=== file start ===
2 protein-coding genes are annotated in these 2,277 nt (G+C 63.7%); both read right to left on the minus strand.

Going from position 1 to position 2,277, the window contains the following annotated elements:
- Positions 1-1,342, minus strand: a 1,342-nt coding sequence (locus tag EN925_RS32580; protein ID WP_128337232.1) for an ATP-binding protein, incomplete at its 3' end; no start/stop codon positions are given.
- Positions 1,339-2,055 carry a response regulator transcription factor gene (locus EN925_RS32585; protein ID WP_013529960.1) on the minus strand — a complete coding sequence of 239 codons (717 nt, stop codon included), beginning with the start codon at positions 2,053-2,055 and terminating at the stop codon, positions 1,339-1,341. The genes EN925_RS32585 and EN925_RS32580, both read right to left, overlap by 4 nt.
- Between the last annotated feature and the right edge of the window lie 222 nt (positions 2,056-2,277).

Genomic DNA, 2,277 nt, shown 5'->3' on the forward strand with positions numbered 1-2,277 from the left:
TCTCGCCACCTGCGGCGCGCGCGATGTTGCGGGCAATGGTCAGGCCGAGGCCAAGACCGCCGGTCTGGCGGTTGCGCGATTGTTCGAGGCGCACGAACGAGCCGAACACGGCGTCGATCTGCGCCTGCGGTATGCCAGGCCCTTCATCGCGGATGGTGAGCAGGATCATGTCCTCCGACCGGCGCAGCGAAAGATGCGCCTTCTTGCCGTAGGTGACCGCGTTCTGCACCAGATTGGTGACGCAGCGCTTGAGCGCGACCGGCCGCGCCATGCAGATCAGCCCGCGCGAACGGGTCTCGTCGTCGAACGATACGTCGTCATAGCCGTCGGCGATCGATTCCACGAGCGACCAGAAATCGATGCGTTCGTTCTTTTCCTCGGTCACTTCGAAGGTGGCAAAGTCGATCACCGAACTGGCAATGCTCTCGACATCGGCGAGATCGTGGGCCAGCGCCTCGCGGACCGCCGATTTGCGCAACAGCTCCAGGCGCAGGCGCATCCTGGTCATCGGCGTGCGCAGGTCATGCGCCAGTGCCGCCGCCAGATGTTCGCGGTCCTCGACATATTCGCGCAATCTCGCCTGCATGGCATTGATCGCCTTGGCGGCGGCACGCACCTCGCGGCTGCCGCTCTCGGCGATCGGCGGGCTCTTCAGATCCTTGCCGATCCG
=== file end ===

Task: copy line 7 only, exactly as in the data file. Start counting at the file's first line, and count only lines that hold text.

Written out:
TCTCGCCACCTGCGGCGCGCGCGATGTTGCGGGCAATGGTCAGGCCGAGGCCAAGACCGCCGGTCTGGCGGTTGCGCGATTGTTCGAGGCGCACGAACGAGCCGAACACGGCGTCGATCTGCGCCTGCGGTATGCCAGGCCCTTCATCGCGGATGGTGAGCAGGATCATGTCCTCCGACCGGCGCAGCGAAAGATGCGCCTTCTTGCCGTAGGTGACCGCGTTCTGCACCAGATTGGTGACGCAGCGCTTGAGCGCGACCGGCCGCGCCATGCAGATCAGCCCGCGCGAACGGGTCTCGTCGTCGAACGATACGTCGTCATAGCCGTCGGCGATCGATTCCACGAGCGACCAGAAATCGATGCGTTCGTTCTTTTCCTCGGTCACTTCGAAGGTGGCAAAGTCGATCACCGAACTGGCAATGCTCTCGACATCGGCGAGATCGTGGGCCAGCGCCTCGCGGACCGCCGATTTGCGCAACAGCTCCAGGCGCAGGCGCATCCTGGTCATCGGCGTGCGCAGGTCATGCGCCAGTGCCGCCGCCAGATGTTCGCGGTCCTCGACATATTCGCGCAATCTCGCCTGCATGGCATTGATCGCCTTGGCGGCGGCACGCACCTCGCGGCTGCCGCTCTCGGCGATCGGCGGGCTCTTCAGATCCTTGCCGATCCG